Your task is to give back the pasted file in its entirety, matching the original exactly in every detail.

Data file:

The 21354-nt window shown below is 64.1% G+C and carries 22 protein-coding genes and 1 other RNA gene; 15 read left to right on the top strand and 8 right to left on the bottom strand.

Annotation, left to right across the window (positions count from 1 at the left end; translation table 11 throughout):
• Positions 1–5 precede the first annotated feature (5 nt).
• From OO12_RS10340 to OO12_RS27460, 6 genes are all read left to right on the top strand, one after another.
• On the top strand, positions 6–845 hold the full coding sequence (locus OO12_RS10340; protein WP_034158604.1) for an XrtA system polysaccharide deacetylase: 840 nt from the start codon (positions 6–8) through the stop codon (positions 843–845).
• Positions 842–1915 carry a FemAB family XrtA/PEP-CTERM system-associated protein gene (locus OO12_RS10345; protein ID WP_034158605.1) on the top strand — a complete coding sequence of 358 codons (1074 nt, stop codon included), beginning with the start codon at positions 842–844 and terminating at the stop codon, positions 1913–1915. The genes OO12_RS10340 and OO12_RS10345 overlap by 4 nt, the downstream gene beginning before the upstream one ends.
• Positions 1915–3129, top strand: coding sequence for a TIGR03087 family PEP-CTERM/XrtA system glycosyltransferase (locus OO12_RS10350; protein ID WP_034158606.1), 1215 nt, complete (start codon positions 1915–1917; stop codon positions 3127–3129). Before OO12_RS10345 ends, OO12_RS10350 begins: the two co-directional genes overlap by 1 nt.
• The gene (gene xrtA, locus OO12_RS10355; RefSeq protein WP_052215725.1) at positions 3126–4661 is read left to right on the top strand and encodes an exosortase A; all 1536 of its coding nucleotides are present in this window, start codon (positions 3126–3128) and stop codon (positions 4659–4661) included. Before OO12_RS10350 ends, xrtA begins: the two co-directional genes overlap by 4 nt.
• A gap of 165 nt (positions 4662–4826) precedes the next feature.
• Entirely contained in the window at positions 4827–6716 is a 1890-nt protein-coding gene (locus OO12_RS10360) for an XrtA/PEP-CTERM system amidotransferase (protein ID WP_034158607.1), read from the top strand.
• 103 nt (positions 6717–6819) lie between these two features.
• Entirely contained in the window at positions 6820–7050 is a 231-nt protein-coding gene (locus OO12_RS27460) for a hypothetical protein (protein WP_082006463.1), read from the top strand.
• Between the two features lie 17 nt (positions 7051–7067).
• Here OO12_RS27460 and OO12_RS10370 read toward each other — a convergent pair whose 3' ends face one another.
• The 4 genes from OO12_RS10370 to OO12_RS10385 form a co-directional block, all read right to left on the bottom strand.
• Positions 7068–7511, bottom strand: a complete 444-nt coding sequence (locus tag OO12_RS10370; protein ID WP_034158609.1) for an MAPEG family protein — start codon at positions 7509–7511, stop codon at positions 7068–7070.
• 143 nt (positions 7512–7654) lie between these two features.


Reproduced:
The 21354-nt window shown below is 64.1% G+C and carries 22 protein-coding genes and 1 other RNA gene; 15 read left to right on the top strand and 8 right to left on the bottom strand.

Annotation, left to right across the window (positions count from 1 at the left end; translation table 11 throughout):
• Positions 1–5 precede the first annotated feature (5 nt).
• From OO12_RS10340 to OO12_RS27460, 6 genes are all read left to right on the top strand, one after another.
• On the top strand, positions 6–845 hold the full coding sequence (locus OO12_RS10340; protein WP_034158604.1) for an XrtA system polysaccharide deacetylase: 840 nt from the start codon (positions 6–8) through the stop codon (positions 843–845).
• Positions 842–1915 carry a FemAB family XrtA/PEP-CTERM system-associated protein gene (locus OO12_RS10345; protein ID WP_034158605.1) on the top strand — a complete coding sequence of 358 codons (1074 nt, stop codon included), beginning with the start codon at positions 842–844 and terminating at the stop codon, positions 1913–1915. The genes OO12_RS10340 and OO12_RS10345 overlap by 4 nt, the downstream gene beginning before the upstream one ends.
• Positions 1915–3129, top strand: coding sequence for a TIGR03087 family PEP-CTERM/XrtA system glycosyltransferase (locus OO12_RS10350; protein ID WP_034158606.1), 1215 nt, complete (start codon positions 1915–1917; stop codon positions 3127–3129). Before OO12_RS10345 ends, OO12_RS10350 begins: the two co-directional genes overlap by 1 nt.
• The gene (gene xrtA, locus OO12_RS10355; RefSeq protein WP_052215725.1) at positions 3126–4661 is read left to right on the top strand and encodes an exosortase A; all 1536 of its coding nucleotides are present in this window, start codon (positions 3126–3128) and stop codon (positions 4659–4661) included. Before OO12_RS10350 ends, xrtA begins: the two co-directional genes overlap by 4 nt.
• A gap of 165 nt (positions 4662–4826) precedes the next feature.
• Entirely contained in the window at positions 4827–6716 is a 1890-nt protein-coding gene (locus OO12_RS10360) for an XrtA/PEP-CTERM system amidotransferase (protein ID WP_034158607.1), read from the top strand.
• 103 nt (positions 6717–6819) lie between these two features.
• Entirely contained in the window at positions 6820–7050 is a 231-nt protein-coding gene (locus OO12_RS27460) for a hypothetical protein (protein WP_082006463.1), read from the top strand.
• Between the two features lie 17 nt (positions 7051–7067).
• Here OO12_RS27460 and OO12_RS10370 read toward each other — a convergent pair whose 3' ends face one another.
• The 4 genes from OO12_RS10370 to OO12_RS10385 form a co-directional block, all read right to left on the bottom strand.
• Positions 7068–7511, bottom strand: a complete 444-nt coding sequence (locus tag OO12_RS10370; protein ID WP_034158609.1) for an MAPEG family protein — start codon at positions 7509–7511, stop codon at positions 7068–7070.
• 143 nt (positions 7512–7654) lie between these two features.